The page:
Children Exposed To Tobacco Smoke At Risk For Long-Term Respiratory Problems
For more than three decades, researchers have warned of the potential health risks associated with exposure to environmental tobacco smoke (ETS), especially among children whose parents smoke. Now a new study conducted by researchers from the University of Arizona reports that those health risks persist well beyond childhood, independent of whether or not those individuals end up becoming smokers later in life.
The study will be presented at the ATS 2012 International Conference in San Francisco.
“This study shows that exposure to parental smoking increases the risk of persistence of respiratory symptoms from childhood into adulthood independent of personal smoking,” said Juliana Pugmire, MPH, DrPH., research specialist at the University of Arizona in Tucson. “Persistent respiratory illness in childhood and young adulthood could indicate an increased risk of chronic respiratory illness and lung function deficits in later life.”
Although a significant proportion of children throughout the world are exposed to ETS, primarily as a result of their parents’ smoking, there is little information regarding the long-term effects of that exposure, Dr. Pugmire noted.
“Earlier studies established a link between parental smoking and childhood respiratory illness, but in this study, we sought to demonstrate whether these effects persisted into adulthood,” she said. “A handful of studies examined whether children exposed to parental smoking had asthma that developed or persisted in adulthood but most did not find an association.
“We examined asthma as well as other respiratory symptoms and found that exposure to parental smoking had the strongest association with cough and chronic cough that persisted into adult life,” she continued. “Exposure to parental smoking also had effects, although weaker, on persistent wheezing and asthma in adulthood.”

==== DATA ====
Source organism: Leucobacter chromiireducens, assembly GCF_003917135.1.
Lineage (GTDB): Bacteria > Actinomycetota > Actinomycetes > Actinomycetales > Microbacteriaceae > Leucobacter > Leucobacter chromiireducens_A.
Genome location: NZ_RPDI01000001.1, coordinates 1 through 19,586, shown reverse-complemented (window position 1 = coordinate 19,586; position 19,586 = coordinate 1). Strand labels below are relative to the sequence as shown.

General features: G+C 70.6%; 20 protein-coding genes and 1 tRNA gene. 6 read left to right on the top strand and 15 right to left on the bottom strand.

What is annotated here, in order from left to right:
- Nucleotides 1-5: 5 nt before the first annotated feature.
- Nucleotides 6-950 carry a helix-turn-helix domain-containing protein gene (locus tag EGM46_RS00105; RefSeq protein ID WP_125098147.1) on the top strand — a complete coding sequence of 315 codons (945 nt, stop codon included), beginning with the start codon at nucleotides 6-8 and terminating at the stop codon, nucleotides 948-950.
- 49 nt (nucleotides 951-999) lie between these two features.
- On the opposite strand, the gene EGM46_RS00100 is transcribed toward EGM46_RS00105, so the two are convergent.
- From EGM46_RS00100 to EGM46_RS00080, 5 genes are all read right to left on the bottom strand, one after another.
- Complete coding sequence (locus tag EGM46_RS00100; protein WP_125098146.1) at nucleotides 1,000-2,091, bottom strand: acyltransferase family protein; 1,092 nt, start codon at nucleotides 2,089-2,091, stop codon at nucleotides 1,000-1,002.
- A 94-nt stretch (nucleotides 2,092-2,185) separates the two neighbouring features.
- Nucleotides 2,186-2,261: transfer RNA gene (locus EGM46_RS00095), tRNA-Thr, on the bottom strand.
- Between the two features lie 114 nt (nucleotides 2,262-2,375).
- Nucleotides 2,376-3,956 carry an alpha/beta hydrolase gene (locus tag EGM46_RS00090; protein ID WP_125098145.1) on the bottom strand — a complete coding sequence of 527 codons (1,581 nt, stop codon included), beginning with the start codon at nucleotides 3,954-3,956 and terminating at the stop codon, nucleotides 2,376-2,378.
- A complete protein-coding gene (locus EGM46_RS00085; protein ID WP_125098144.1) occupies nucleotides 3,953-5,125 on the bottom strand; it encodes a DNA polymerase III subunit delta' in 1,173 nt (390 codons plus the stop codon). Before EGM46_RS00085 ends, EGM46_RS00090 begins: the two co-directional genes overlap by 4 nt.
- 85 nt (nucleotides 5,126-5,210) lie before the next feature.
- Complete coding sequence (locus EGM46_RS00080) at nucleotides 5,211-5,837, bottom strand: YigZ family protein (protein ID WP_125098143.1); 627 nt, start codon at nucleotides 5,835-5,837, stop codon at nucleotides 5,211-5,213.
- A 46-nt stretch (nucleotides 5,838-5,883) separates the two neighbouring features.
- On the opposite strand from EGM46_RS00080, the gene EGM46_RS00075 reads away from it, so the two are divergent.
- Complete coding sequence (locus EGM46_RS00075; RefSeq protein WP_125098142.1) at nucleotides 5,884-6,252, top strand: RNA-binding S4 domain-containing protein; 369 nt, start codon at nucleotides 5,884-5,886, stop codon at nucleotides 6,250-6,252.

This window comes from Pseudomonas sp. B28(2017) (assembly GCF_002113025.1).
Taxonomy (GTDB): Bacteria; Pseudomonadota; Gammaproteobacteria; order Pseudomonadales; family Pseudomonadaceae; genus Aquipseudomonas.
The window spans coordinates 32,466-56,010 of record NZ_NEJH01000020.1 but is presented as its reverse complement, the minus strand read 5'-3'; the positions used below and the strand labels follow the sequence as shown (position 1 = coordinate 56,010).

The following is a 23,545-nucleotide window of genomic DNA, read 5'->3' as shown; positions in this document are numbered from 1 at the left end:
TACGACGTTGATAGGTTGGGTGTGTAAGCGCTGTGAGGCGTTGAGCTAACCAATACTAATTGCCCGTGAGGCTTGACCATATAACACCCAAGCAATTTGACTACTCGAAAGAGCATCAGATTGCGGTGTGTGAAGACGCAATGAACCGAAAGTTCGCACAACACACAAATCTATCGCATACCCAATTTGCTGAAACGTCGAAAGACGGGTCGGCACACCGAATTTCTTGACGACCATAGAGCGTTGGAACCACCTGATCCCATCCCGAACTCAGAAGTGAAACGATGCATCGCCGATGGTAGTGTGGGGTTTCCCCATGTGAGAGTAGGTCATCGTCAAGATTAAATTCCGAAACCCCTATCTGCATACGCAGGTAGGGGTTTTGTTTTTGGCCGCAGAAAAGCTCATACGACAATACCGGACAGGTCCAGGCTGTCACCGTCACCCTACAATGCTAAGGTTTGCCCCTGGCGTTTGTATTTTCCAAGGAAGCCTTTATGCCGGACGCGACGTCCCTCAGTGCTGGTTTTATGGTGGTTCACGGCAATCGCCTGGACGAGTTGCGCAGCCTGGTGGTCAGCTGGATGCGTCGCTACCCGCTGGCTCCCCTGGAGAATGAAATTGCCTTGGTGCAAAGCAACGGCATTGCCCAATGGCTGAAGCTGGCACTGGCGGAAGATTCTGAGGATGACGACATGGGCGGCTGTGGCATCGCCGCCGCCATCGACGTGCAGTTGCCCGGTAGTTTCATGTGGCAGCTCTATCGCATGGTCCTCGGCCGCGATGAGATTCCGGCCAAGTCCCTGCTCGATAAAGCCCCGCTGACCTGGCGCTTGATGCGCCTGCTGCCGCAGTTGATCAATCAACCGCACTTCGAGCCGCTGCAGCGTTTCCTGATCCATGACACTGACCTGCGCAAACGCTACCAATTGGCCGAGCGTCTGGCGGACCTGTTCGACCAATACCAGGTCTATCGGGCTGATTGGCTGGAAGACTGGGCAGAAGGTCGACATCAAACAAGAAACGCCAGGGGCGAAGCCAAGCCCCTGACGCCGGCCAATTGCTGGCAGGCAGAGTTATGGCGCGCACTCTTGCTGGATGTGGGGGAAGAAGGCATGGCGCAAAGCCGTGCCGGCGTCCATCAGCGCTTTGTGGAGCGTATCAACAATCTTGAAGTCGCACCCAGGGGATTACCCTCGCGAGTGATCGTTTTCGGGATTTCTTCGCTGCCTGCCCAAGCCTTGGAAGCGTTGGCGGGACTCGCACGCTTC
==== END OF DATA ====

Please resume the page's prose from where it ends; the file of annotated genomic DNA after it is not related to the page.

The researchers drew data from the Tucson Epidemiological Study of Airway Obstructive Disease (TESAOD), a large, population-based, prospective study initiated in 1972 that enrolled 3,805 individuals from 1,655 households in the Tucson area in an effort to assess prevalence rates and risk factors of respiratory and other chronic diseases. Participants were asked to complete questionnaires that were issued every two years until 1996. For this study, the researchers used data from 371 individuals who were enrolled in the TESAOD as children.
“We identified individuals who entered the TESAOD study when they were under 15 years of age and who were followed to adulthood during the study,” Dr. Pugmire said. “When we collected data from the child participants, we also collected information about the parents’ smoking status.”
Dr. Pugmire and her colleagues looked at the reported prevalence of active asthma, wheeze, cough and chronic cough, which was defined as a persistent cough that had occurred for three consecutive months. They then divided the data into four categories: never, which included individuals who had not reported that symptom during childhood or adulthood; incident, which included individuals who had never reported the symptom in childhood, but had reported at least one incident in adulthood; remittent, including participants who reported at least one incident in childhood and none in adulthood; and persistent, which included individuals who had at least one report of a symptom during both childhood and adulthood.
Once the data were collected, the researchers determined that 52.3 percent of children included in the current study were exposed to ETS between birth and 15 years. After adjusting for sex, age, years of follow-up and personal smoking status, the researchers found that ETS exposure in childhood was significantly associated with several persistent respiratory symptoms, including persistent wheeze, cough and chronic cough.
“Persistent wheezing from childhood into adult life has been shown to be associated with lung function deficits. Chronic bronchitis (defined as chronic cough and phlegm) is a significant risk factor for chronic obstructive pulmonary disease (COPD) development later in life. Therefore, the persistence of symptoms like chronic cough and wheeze into young adulthood may indicate a susceptibility to lung function deficits and chronic respiratory illness with age,” Dr. Pugmire noted.
Future studies will be needed to examine the potential synergistic effects of personal smoking and exposure to parental smoking on risk of COPD morbidity and mortality in middle to late adult life, she added.
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